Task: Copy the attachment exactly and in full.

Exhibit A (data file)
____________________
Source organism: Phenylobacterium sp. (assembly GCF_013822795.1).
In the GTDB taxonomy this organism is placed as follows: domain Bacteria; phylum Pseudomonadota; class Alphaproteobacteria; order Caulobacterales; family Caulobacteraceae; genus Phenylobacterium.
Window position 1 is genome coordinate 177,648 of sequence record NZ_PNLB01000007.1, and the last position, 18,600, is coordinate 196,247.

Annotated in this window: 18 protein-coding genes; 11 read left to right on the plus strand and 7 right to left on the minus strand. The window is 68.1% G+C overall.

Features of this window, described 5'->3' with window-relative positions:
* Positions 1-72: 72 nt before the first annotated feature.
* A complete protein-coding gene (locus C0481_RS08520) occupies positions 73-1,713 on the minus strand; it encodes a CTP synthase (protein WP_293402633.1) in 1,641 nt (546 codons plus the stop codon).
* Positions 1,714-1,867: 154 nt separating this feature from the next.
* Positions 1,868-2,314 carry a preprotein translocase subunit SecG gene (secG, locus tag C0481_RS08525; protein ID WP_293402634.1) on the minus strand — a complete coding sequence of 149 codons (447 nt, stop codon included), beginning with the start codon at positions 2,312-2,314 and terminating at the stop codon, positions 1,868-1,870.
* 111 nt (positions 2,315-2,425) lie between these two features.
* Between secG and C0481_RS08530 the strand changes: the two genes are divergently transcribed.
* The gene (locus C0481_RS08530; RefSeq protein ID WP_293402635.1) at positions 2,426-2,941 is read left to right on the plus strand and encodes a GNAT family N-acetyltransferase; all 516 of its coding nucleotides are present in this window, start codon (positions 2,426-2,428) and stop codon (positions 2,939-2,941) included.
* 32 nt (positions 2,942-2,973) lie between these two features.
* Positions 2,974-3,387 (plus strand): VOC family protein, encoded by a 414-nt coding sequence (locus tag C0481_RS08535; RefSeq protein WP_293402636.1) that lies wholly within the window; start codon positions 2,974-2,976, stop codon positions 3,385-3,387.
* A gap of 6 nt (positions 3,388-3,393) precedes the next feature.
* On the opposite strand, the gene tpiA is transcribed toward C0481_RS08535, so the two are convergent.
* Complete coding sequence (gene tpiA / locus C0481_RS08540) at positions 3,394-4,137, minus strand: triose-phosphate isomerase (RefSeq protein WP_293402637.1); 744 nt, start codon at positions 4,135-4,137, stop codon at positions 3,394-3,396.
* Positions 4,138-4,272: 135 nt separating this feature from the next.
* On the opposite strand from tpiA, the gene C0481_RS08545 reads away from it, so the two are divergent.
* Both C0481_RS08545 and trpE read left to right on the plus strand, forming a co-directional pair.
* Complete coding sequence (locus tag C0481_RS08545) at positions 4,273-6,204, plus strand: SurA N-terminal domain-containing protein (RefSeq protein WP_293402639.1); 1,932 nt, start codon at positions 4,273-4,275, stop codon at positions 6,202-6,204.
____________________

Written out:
Source organism: Phenylobacterium sp. (assembly GCF_013822795.1).
In the GTDB taxonomy this organism is placed as follows: domain Bacteria; phylum Pseudomonadota; class Alphaproteobacteria; order Caulobacterales; family Caulobacteraceae; genus Phenylobacterium.
Window position 1 is genome coordinate 177,648 of sequence record NZ_PNLB01000007.1, and the last position, 18,600, is coordinate 196,247.

Annotated in this window: 18 protein-coding genes; 11 read left to right on the plus strand and 7 right to left on the minus strand. The window is 68.1% G+C overall.

Features of this window, described 5'->3' with window-relative positions:
* Positions 1-72: 72 nt before the first annotated feature.
* A complete protein-coding gene (locus C0481_RS08520) occupies positions 73-1,713 on the minus strand; it encodes a CTP synthase (protein WP_293402633.1) in 1,641 nt (546 codons plus the stop codon).
* Positions 1,714-1,867: 154 nt separating this feature from the next.
* Positions 1,868-2,314 carry a preprotein translocase subunit SecG gene (secG, locus tag C0481_RS08525; protein ID WP_293402634.1) on the minus strand — a complete coding sequence of 149 codons (447 nt, stop codon included), beginning with the start codon at positions 2,312-2,314 and terminating at the stop codon, positions 1,868-1,870.
* 111 nt (positions 2,315-2,425) lie between these two features.
* Between secG and C0481_RS08530 the strand changes: the two genes are divergently transcribed.
* The gene (locus C0481_RS08530; RefSeq protein ID WP_293402635.1) at positions 2,426-2,941 is read left to right on the plus strand and encodes a GNAT family N-acetyltransferase; all 516 of its coding nucleotides are present in this window, start codon (positions 2,426-2,428) and stop codon (positions 2,939-2,941) included.
* 32 nt (positions 2,942-2,973) lie between these two features.
* Positions 2,974-3,387 (plus strand): VOC family protein, encoded by a 414-nt coding sequence (locus tag C0481_RS08535; RefSeq protein WP_293402636.1) that lies wholly within the window; start codon positions 2,974-2,976, stop codon positions 3,385-3,387.
* A gap of 6 nt (positions 3,388-3,393) precedes the next feature.
* On the opposite strand, the gene tpiA is transcribed toward C0481_RS08535, so the two are convergent.
* Complete coding sequence (gene tpiA / locus C0481_RS08540) at positions 3,394-4,137, minus strand: triose-phosphate isomerase (RefSeq protein WP_293402637.1); 744 nt, start codon at positions 4,135-4,137, stop codon at positions 3,394-3,396.
* Positions 4,138-4,272: 135 nt separating this feature from the next.
* On the opposite strand from tpiA, the gene C0481_RS08545 reads away from it, so the two are divergent.
* Both C0481_RS08545 and trpE read left to right on the plus strand, forming a co-directional pair.
* Complete coding sequence (locus tag C0481_RS08545) at positions 4,273-6,204, plus strand: SurA N-terminal domain-containing protein (RefSeq protein WP_293402639.1); 1,932 nt, start codon at positions 4,273-4,275, stop codon at positions 6,202-6,204.